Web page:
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Empowering Change 
on the frontlines of health

Improving Early Childhood Development in Aswan

The Trust is partnering with the Aga Khan Development Network to support early childhood development programs to provide children with the best start in life, to nurture the development of young children so that they fulfil their potential.

The Aga Khan Development Network (AKDN) and the Trust established this Flagship Partnership program in Aswan, a neglected area in the South of Egypt, to promote Early Childhood Development (ECD).

With the political and economic unrest continuing in Egypt, the implementation of government run programs and public services has been adversely affected, leaving many vulnerable populations at risk of disease, poverty and destitution, particularly young children.

In 2013, a program was established in Aswan, a neglected area in the South of Egypt, to promote Early Childhood Development (ECD); increase nursing and midwifery resources; and strengthen community participation in health care development. The programme focused in building the capacity of teachers and other service providers; improving the quality of pre-schools; and developing the skills and capacities of families and local communities to improve educational experiences for children aged 0-8 years.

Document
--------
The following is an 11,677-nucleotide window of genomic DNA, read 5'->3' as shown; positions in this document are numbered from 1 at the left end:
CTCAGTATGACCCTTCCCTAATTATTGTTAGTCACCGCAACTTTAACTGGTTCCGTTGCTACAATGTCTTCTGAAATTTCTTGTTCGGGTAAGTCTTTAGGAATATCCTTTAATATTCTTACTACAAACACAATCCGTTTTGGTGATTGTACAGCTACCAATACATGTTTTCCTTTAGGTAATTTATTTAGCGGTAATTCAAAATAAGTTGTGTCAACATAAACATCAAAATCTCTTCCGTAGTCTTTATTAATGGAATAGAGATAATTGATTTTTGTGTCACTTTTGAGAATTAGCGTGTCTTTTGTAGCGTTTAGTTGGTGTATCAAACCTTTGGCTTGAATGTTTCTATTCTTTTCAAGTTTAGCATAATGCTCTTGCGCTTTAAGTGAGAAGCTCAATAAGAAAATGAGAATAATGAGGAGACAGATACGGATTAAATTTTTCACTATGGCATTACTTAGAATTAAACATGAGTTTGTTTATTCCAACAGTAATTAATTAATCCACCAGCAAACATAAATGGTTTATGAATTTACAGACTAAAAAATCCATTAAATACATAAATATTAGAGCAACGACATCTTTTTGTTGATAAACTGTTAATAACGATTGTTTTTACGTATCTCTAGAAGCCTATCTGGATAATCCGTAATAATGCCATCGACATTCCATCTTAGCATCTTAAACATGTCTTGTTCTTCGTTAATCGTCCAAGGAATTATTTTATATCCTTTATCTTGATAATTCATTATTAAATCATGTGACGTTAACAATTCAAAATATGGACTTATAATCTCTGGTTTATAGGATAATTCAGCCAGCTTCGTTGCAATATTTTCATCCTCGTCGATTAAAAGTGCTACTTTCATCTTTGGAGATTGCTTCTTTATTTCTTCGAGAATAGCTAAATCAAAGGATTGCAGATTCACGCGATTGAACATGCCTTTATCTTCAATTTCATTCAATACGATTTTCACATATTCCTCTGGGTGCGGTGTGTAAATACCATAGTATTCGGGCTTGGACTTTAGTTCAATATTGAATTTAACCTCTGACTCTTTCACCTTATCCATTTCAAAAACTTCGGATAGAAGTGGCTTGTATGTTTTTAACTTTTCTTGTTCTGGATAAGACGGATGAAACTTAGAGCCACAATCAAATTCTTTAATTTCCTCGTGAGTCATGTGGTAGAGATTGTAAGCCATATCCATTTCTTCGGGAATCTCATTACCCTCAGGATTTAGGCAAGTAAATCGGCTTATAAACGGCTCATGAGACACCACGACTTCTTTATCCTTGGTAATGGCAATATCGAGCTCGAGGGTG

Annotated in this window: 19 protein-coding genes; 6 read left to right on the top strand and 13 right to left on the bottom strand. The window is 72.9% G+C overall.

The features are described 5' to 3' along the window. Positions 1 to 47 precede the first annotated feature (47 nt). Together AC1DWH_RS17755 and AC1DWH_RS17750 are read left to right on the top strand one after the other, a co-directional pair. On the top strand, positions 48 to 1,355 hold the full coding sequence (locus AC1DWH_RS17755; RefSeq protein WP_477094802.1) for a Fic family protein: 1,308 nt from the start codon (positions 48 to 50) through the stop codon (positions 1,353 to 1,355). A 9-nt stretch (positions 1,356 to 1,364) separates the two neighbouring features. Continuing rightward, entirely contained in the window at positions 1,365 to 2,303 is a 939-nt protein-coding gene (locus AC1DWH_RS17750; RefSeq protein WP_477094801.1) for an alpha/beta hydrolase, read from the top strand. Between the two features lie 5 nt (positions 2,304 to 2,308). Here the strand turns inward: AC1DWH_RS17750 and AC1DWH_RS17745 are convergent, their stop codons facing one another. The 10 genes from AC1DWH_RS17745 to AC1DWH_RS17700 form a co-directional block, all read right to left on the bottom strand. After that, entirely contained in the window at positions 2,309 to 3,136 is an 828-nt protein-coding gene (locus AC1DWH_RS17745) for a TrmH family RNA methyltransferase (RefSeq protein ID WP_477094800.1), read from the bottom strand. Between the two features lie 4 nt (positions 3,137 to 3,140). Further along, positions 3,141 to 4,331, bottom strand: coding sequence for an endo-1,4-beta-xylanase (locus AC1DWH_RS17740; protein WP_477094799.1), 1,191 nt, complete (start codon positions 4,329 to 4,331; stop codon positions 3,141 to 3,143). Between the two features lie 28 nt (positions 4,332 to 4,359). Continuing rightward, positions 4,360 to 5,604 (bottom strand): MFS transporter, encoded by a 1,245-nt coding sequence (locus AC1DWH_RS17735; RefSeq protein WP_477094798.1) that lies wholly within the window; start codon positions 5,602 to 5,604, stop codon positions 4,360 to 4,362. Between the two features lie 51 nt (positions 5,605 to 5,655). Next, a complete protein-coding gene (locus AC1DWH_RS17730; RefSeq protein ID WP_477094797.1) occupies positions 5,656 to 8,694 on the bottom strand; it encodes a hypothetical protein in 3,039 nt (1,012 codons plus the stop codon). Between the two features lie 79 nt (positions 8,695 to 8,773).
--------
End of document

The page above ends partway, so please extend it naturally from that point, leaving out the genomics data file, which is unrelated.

To date, the program has been operational in 14 pre-schools, six kindergartens and eight nurseries in Aswan and results have shown that access to ECD services has increased from 28% to 39% since the program began.

In addition to programs in Egypt, The Trust is partnering with the Aga Khan Foundation to ensure young children have the best start in life through ECD programmes operating in some countries in East Africa and in Portugal.

In East Africa, the Madrasa Early Childhood Program provides training to community councilors to give them the necessary tools and support to teachers to nurture the development young children and fulfil their potential.

In Portugal, they are raising the standards of the pre-school experience and learning opportunities to help the development of young children. To date, they have reached close to 8,000 caregivers and children, developed a childminders blended-learning training course and launched a moodle platform with online resource bank for Trainers and Childminders.

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The early years of childhood are critical in developmental growth and lay the foundations for a person’s future physical and mental health, their identity and their competencies. Research, including our own, has shown that ECD reduces prejudice and ethnic divisions in society; that it significantly increases the chances of children enrolling in primary school and scoring higher grades; and that, over the course of their lives, these children will be healthier and more productive individuals. In this way, investments in ECD deliver returns not only to the individual but also to society as a whole. Consequently, ECD is a powerful means to achieve poverty reduction and improvements to quality of life.

Nicholas McKinlay, Director of Civil Society, Aga Khan Foundation.

Women’s & Children’s Health

Healthy, empowered women and youth are at the center of strong families and the core of thriving communities with more productive economies and fewer people living in poverty.